Beat That Quote.com: Google’s Monopoly Move

You won’t find Beat That Quote.com in Google’s index, because Google have this week…

#1. Bought the UK finance comparison site for £38m

#2. Banned them from the search index for violating their T&Cs.

I’ve written before about Google’s abusive monopoly position. Google buying a major finance comparison site is merely the latest symptom.

Everybody in the search industry is having a good old chuckle at BeatThatQuote’s hilarious/filthy/scary backlink profile. Beat That Quote’s fruity paid links that have got them penalized, with BTQ no longer ranking for their own brand name.

But people appear to be missing the point: Google buying major comparison/affiliate sites is bad news for everybody (except their shareholders) – and here’s why.

Google is a Monopoly…

Let’s recap…

  1. Google has 88-90%+ market share in the UK search market (depending whose stats you believe).
  2. As a public company, Google’s sole responsiblity – despite the ‘don’t be evil‘ schtick – is to maximize profits for shareholders
  3. Finance comparison sites are (amongst?) the UK’s profitable comparison sites…
  4. …as well as some of the biggest spending AdWords advertisers
  5. Google miraculously appear #1 on AdWords for ‘compare credit cards’ et al

#1 for ‘compare credit cards’, you say? Crazy times. It’s almost like they know the algorithm. Who’d have thought it.

Think Google aren’t going to push their luck with their treatment of Beat That Quote? You’re mistaken. They have a obligation to their shareholders to do so.

And the reported 30 day link buying penalty is nothing more than a smart gambit to appease competition regulators: “See! We treat our own sites the same way!”.

Except they don’t.

Think JC Penney’s recent paid link shenanigans are only going to get them hurt for 30 days? Seems unlikely – especially when they compete in part with Google’s new property Boutiques.com…

In recent years, Google have (allegedly) dished out penalties to various BTQ competitors for over-aggressive linkbuilding, including:

Let’s be clear: many major finance comparison sites are up to shenanigans against Google T&Cs.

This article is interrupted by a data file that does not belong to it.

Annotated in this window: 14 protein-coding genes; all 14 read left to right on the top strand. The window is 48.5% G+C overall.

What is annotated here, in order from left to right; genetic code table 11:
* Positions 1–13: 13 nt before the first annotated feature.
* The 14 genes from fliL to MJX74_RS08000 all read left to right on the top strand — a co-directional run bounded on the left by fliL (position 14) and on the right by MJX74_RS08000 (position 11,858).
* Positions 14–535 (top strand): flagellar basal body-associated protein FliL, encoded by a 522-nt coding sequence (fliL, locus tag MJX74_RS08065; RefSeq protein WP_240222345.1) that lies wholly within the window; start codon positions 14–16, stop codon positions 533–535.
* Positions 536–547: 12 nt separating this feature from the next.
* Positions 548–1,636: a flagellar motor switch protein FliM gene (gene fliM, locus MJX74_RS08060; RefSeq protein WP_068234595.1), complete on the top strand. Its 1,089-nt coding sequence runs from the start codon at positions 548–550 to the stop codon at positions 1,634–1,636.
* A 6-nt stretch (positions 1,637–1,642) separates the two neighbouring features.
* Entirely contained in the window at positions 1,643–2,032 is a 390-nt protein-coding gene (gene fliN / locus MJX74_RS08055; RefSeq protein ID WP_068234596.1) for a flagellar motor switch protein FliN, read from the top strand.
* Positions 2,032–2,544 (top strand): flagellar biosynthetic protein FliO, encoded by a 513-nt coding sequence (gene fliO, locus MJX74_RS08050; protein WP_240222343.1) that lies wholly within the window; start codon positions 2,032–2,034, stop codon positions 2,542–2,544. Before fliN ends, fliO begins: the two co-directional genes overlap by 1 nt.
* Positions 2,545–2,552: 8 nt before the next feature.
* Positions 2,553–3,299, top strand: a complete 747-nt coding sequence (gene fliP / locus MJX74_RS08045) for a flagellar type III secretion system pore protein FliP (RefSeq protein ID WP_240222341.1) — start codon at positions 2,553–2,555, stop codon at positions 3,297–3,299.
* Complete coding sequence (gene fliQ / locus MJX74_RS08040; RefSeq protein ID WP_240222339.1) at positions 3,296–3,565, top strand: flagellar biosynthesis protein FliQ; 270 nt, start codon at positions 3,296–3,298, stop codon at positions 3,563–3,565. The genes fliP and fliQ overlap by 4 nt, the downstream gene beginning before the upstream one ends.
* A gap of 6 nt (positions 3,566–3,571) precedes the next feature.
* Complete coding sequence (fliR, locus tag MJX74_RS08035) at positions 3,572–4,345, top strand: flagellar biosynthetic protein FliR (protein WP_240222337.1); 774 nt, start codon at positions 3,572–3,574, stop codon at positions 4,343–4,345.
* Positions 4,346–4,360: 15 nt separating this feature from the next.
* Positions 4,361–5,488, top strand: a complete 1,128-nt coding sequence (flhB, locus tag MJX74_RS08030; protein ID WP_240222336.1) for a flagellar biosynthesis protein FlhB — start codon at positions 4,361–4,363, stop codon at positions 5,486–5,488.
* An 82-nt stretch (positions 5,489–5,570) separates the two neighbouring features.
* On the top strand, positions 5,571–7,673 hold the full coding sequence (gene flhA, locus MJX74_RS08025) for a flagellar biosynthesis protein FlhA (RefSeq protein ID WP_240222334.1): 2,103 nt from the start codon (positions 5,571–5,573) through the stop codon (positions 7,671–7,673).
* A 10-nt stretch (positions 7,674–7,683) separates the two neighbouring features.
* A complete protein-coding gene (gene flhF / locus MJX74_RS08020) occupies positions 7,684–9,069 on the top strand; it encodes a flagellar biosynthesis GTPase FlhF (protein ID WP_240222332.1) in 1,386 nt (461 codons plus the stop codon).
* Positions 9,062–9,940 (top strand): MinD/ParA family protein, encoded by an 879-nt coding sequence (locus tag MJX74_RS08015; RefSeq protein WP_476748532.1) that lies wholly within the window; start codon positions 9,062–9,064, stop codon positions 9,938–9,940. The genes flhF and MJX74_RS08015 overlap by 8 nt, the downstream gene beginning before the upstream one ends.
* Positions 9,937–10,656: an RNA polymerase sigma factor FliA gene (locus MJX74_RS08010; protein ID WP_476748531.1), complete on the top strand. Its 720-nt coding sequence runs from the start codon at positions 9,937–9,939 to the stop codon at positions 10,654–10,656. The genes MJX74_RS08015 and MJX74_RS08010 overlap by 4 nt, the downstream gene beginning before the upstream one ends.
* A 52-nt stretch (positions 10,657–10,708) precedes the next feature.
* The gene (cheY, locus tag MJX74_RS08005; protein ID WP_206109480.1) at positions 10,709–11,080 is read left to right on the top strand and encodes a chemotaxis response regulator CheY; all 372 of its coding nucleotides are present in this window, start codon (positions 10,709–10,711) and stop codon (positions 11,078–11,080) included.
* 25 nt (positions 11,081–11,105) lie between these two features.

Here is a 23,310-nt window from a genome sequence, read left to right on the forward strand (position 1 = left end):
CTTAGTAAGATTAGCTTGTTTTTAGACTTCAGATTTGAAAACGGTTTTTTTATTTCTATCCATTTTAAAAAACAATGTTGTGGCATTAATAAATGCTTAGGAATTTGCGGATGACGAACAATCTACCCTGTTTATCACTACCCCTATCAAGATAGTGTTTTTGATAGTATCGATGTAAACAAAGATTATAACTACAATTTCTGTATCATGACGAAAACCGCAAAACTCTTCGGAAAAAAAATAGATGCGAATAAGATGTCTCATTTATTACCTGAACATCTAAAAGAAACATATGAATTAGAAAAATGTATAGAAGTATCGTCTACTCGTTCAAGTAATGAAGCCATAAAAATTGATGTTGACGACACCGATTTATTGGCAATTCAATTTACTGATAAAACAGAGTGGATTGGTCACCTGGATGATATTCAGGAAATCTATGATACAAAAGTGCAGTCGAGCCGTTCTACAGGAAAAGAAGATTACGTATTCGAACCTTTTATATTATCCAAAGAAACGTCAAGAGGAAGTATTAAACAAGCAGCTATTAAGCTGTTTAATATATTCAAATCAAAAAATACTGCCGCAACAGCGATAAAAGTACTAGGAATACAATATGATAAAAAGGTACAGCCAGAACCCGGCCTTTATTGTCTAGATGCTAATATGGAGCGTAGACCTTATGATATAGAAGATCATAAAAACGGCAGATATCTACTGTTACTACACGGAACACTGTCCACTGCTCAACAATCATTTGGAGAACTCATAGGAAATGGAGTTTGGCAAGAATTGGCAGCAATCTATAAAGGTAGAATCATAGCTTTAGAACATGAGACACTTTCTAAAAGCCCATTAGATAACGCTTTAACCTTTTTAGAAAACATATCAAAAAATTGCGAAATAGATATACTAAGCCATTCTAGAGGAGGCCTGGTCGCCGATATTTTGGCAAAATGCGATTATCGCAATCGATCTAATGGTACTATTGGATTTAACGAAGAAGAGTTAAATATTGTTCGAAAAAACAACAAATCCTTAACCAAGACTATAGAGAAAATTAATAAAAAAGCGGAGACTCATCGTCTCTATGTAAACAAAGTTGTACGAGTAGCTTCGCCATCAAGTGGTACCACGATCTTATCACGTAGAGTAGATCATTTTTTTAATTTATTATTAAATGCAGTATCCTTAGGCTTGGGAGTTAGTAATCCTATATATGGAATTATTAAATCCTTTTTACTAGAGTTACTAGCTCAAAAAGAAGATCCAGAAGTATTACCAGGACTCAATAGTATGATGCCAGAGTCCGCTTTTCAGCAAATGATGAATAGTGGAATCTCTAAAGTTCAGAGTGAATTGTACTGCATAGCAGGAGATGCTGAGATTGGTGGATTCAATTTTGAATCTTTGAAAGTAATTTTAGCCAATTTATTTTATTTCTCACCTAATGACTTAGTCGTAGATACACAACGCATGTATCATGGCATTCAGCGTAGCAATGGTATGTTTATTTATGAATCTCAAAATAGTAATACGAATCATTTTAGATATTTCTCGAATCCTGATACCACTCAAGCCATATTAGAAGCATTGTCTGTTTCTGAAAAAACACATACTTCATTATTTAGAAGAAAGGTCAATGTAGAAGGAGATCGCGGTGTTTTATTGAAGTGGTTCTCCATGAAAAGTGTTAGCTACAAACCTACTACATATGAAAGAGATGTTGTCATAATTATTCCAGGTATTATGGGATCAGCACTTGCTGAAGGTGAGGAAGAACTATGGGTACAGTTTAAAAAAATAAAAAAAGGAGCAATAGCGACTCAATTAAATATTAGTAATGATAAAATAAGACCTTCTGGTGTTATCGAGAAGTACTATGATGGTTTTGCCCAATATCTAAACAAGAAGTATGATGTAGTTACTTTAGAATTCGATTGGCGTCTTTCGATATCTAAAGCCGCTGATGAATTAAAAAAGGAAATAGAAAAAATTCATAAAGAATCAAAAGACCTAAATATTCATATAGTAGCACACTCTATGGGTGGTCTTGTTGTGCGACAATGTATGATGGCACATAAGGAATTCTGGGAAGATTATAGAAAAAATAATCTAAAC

But if I worked at any of those companies, I wouldn’t be ‘feeling lucky’ next time Google’s next P&L figures require a pick me up.

Last year, the French Competition Authority concluded that Google was a monopoly and ordered the search giant to reinstate a banned AdWords advertiser.

Germany’s justice minister described Google as a ‘giant monopoly’ last year, while Russian Competition officials blocked their acquisition of the Begun ad network for similar reasons.

Expect further interest from other countries in the coming years.

Meanwhile, Back at Google HQ

Since I always imagine Larry & Sergey as Bill & Ted of Excellent Adventure fame, perhaps the hypothetical Google HQ conversation might go like this…

Larry: “Dude, I just remembered our guys in the UK blew Tuesday’s lunch budget on a massive finance comparison site.”

Sergey: “Hey – maybe we can leverage this to give our P&L figures a little tickle?”

Larry: “Remember, dude – don’t be evil…”

Sergey: “Let’s make it awesome – or merely drive the costs down to zero & put our competitors out of business – and nobody will ask any questions when we nuke the competitors for shady paid links…”

Larry: “Dude! That is a most excellent solution to our most heinous of problems: perpetual aggressive growth.”

Sergey & Larry: [Play air guitar 'Bill & Ted' guitar riff in sync]

…But You Can Do Something About It

Google’s acquisition of Beat That Quote can be investigated by the UK’s Competition Commission. In order for this to happen, the case has to be referred by the Office of Fair Trading.

Many moons ago, I worked at the the OFT. Complaints from members of the public can and are investigated. Here’s how to file a complaint.

To report anti-competitive or other behaviour by a trader or traders, please write to:

Enquiries and Reporting Centre
Office of Fair Trading
Fleetbank House
2-6 Salisbury Square
London
EC4Y 8JX.

Alternatively, they provide an email address: enquiries@oft.gsi.gov.uk.

Examples of Google’s Abusive Monopoly

Unsurprisingly, it’s no good merely saying ‘I don’t like it’ – you need to explain to the OFT how the company in question is engaging in anti-competitive behaviour.

For example…

#1. Moving organic results below the fold, adding more ads above the fold, and then giving the top slot to your own finance comparison site.

#2. Or price gouging comparison site AdWords advertisers who compete with Google’s monopoly.

#3. Or banning affiliates who use AdWords to drive traffic.

#4. Or issuing arbitrary lifetime bans for AdWords advertisers without right to reply.

#5. Ditto with AdSense publishers .

Just sayin’…

Since Google is the only show in town when it comes to the search marketplace, each and any of these constitutes abuse of monopoly power.

Further Reading On The Google Penalty

Background On The Acquisition

Background On Google’s Monopoly Behaviour

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